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I am trying to generate an array of n points that are equidistant from each other and lie on a circle in C. Basically, I need to be able to pass a function the number of points that I would like to generate and get back an array of points.

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5 Answers 5

up vote 4 down vote accepted

It's been a really long time since I've done C/C++, so I've had a stab at this more to see how I got on with it, but here's some code that will calculate the points for you. (It's a VS2010 console application)

// CirclePoints.cpp : Defines the entry point for the console application.
//

#include "stdafx.h"
#include "stdio.h"
#include "math.h"

int _tmain()
{
    int points = 8;
    double radius = 100;

    double step = ((3.14159265 * 2) / points);
    double x, y, current = 0;
    for (int i = 0; i < points; i++)
    {
        x = sin(current) * radius;
        y = cos(current) * radius;

        printf("point: %d x:%lf y:%lf\n", i, x, y);

        current += step;
    }

    return 0;
}
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I'm choosing this as the accepted answer because you showed me how to get the x and the y of the points, which I needed for my project. Can I have an explanation of the math? I'm only 13, so please try to keep your explanation as simple as you can. –  Shane M. Pelletier May 7 '11 at 23:43

Try something like this:

void make_circle(float *output, size_t num, float radius)
{
  size_t i;

  for(i = 0; i < num; i++)
  {
    const float angle = 2 * M_PI * i / num;
    *output++ = radius * cos(angle);
    *output++ = radius * sin(angle);
  }
}

This is untested, there might be an off-by-one hiding in the angle step calculation but it should be close.

This assumes I understood the question correctly, of course.

UPDATE: Redid the angle computation to not be incrementing, to reduce float precision loss due to repeated addition.

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Repeated additions will cause errors to accumulate - you're better off using angle = i * 2 * M_PI / num; in the loop. –  caf Apr 20 '11 at 12:58
1  
Alternatively, if you don't care about minor error accumulation, you can get by computing cos and sin just once, then loop to take the powers of the complex value cos(angle)+i*sin(angle). It will be a lot faster this way. –  R.. Apr 20 '11 at 13:01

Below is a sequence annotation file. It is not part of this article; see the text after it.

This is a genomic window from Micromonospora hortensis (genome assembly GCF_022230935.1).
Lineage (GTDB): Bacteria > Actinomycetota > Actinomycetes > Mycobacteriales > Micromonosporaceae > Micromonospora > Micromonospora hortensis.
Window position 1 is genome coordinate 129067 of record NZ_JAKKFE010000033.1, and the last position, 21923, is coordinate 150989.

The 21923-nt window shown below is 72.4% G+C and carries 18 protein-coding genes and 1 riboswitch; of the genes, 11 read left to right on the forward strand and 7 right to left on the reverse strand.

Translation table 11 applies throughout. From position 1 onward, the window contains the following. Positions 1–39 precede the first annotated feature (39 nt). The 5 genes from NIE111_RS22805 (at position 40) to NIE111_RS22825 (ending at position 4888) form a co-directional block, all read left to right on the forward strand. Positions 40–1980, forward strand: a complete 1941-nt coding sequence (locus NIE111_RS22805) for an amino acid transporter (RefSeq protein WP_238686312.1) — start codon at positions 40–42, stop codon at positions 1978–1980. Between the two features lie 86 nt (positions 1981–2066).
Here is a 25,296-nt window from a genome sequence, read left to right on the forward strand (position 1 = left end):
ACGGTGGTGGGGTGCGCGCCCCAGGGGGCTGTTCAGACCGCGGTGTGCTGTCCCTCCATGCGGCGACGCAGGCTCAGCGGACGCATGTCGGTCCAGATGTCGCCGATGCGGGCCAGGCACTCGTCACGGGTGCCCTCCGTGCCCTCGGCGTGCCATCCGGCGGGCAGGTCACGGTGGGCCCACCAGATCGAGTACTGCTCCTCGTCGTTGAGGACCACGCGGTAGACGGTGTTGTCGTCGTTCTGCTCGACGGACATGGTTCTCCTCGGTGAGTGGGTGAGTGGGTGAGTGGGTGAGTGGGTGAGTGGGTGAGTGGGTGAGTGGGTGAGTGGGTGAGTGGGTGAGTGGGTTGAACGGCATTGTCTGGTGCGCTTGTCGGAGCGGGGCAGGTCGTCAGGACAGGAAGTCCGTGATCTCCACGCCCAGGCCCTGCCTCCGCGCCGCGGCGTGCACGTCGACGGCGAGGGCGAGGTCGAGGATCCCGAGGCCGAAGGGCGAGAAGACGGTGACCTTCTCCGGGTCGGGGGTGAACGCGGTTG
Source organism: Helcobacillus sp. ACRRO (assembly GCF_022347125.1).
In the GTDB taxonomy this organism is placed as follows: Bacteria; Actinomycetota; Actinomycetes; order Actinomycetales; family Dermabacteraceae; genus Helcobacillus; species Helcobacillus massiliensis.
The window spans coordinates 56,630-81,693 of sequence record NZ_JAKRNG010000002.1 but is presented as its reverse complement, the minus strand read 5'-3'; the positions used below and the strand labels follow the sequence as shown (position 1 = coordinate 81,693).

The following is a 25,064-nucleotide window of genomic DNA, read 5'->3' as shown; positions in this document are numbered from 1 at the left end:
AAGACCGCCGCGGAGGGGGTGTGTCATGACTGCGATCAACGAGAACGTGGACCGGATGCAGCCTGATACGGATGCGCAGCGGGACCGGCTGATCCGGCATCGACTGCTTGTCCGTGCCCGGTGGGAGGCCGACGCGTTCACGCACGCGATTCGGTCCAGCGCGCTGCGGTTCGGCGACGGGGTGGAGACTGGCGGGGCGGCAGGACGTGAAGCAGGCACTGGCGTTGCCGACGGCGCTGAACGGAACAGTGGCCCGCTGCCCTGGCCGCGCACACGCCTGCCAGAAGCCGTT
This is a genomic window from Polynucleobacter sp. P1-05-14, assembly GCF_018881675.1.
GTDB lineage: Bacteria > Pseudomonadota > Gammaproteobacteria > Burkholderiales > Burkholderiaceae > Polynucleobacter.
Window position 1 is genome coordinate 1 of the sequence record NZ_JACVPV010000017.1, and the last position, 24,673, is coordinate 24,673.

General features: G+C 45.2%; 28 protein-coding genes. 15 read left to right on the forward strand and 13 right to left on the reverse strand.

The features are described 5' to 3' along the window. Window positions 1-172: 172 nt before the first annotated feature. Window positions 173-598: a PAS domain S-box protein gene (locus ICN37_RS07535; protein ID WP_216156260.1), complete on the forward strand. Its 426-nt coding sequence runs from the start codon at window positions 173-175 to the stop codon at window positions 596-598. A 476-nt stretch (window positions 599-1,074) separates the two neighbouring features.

@caf: Good point, fixed. –  unwind Apr 20 '11 at 13:02

Here's a solution, somewhat optimized, untested. Error can accumulate, but using double rather than float probably more than makes up for it except with extremely large values of n.

void make_circle(double *dest, size_t n, double r)
{
    double x0 = cos(2*M_PI/n), y0 = sin(2*M_PI/n), x=x0, y=y0, tmp;
    for (;;) {
        *dest++ = r*x;
        *dest++ = r*y;
        if (!--n) break;
        tmp = x*x0 - y*y0;
        y = x*y0 + y*x0;
        x = tmp;
    }
}
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To be really picky, for large n you will lose a little accuracy by updating x and y that way because x0 will be close to 1. You lose less accuracy by using d0 = cos(2pi/n)-1 = -2*sin(pi/n)*sin(pi/n) and then the update is tmp = xd0-yy0; y += xd0 + yx0; x += tmp; –  dmuir Apr 21 '11 at 10:57
    
To be fair I said you'd accumulate error for large n, but thanks for the improvement. :-) –  R.. Apr 21 '11 at 12:16

You have to solve this in c language:

In an x-y Cartesian coordinate system, the circle with centre coordinates (a, b) and radius r is the set of all points (x, y) such that

(x - a)^2 + (y - b)^2 = r^2

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Looks like tag homework, that's why I didn't want to write code.... –  cacho Apr 20 '11 at 12:59
1  
That's why I write fancy solutions and challenge the OP to explain it to their professor if they go copying it verbatim... ;-) –  R.. Apr 20 '11 at 13:10

Here's a javascript implementation that also takes an optional center point.

function circlePoints (radius, numPoints, centerX, centerY) {
  centerX = centerX || 0;
  centerY = centerY || 0;

  var
    step = (Math.PI * 2) / numPoints,
    current = 0,
    i = 0,
    results = [],
    x, y;

  for (; i < numPoints; i += 1) {
    x = centerX + Math.sin(current) * radius;
    y = centerY + Math.cos(current) * radius;

    results.push([x,y]);

    console.log('point %d @ x:%d, y:%d', i, x, y);

    current += step;
  }

  return results;
}
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Hi, and welcome to Stack Overflow. While this should be trivial to translate to C, please adhere to the tags in future answers. This is a C-question, and should be given C- answers. –  user13500 Mar 4 '14 at 2:01

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